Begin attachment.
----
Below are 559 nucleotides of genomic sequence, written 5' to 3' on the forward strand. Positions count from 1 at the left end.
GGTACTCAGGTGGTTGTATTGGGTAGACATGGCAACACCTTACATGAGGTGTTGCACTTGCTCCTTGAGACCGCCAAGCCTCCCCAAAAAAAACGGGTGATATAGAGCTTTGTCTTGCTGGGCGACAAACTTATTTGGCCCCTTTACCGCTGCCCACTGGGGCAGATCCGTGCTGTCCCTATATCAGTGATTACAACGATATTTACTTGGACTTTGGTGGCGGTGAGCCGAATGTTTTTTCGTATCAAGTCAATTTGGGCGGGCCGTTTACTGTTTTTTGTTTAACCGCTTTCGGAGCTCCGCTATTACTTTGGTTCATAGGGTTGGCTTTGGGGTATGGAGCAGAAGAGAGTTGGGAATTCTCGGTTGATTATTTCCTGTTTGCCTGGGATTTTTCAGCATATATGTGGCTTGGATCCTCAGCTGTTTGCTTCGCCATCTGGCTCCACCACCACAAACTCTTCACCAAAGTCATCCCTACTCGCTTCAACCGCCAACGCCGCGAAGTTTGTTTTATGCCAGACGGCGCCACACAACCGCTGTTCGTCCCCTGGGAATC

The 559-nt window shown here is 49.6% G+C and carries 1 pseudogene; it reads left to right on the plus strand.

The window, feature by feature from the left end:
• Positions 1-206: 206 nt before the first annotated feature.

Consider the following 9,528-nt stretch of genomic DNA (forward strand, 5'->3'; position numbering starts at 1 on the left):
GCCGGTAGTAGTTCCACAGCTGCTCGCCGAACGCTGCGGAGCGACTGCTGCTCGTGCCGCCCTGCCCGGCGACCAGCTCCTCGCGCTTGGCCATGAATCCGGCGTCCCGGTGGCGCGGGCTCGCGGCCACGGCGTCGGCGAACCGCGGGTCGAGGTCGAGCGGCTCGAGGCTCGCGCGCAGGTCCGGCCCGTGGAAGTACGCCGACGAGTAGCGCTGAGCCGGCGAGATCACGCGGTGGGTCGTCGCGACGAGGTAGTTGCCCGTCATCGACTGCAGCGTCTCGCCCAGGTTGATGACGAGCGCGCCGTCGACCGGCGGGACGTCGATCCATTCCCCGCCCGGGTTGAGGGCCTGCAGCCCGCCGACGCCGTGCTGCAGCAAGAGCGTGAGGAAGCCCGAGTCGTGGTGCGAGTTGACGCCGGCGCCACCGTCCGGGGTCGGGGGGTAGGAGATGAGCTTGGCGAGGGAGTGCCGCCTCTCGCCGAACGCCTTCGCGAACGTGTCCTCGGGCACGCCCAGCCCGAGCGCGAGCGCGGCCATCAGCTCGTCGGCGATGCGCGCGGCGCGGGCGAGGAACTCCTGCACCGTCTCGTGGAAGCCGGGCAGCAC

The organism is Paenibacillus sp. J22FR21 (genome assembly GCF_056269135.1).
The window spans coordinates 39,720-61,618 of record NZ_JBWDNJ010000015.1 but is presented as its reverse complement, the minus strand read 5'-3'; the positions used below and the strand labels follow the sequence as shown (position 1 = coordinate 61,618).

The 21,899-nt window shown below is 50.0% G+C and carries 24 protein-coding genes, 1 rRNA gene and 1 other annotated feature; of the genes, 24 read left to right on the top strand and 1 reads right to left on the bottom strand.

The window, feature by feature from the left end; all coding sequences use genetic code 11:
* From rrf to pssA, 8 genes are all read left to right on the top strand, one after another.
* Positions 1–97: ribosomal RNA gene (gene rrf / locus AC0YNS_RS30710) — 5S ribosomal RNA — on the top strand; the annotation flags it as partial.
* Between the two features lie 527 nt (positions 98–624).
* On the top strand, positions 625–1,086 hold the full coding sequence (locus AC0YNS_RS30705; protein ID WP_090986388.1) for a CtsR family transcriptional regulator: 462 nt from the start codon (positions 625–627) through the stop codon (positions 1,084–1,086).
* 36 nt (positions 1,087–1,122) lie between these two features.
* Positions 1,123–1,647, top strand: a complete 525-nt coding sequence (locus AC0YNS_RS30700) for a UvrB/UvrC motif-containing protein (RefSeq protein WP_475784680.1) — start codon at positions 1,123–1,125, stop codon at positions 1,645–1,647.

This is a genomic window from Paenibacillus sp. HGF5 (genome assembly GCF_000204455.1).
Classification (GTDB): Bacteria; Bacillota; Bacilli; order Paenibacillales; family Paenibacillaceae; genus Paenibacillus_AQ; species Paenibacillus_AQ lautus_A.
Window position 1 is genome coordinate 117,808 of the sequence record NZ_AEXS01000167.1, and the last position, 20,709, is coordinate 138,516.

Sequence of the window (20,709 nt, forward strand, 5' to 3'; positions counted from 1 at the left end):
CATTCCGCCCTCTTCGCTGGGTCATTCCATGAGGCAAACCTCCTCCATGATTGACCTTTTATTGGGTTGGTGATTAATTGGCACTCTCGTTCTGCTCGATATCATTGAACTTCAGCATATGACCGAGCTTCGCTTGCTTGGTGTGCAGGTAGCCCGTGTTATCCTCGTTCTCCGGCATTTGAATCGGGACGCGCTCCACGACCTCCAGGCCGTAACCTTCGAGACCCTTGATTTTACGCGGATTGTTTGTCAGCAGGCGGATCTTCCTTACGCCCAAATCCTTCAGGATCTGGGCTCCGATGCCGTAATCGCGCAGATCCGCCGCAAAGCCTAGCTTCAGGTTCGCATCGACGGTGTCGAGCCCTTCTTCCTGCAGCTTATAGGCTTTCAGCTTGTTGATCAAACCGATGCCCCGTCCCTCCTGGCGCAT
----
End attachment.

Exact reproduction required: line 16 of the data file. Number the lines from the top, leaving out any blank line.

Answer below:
* 36 nt (positions 1,087–1,122) lie between these two features.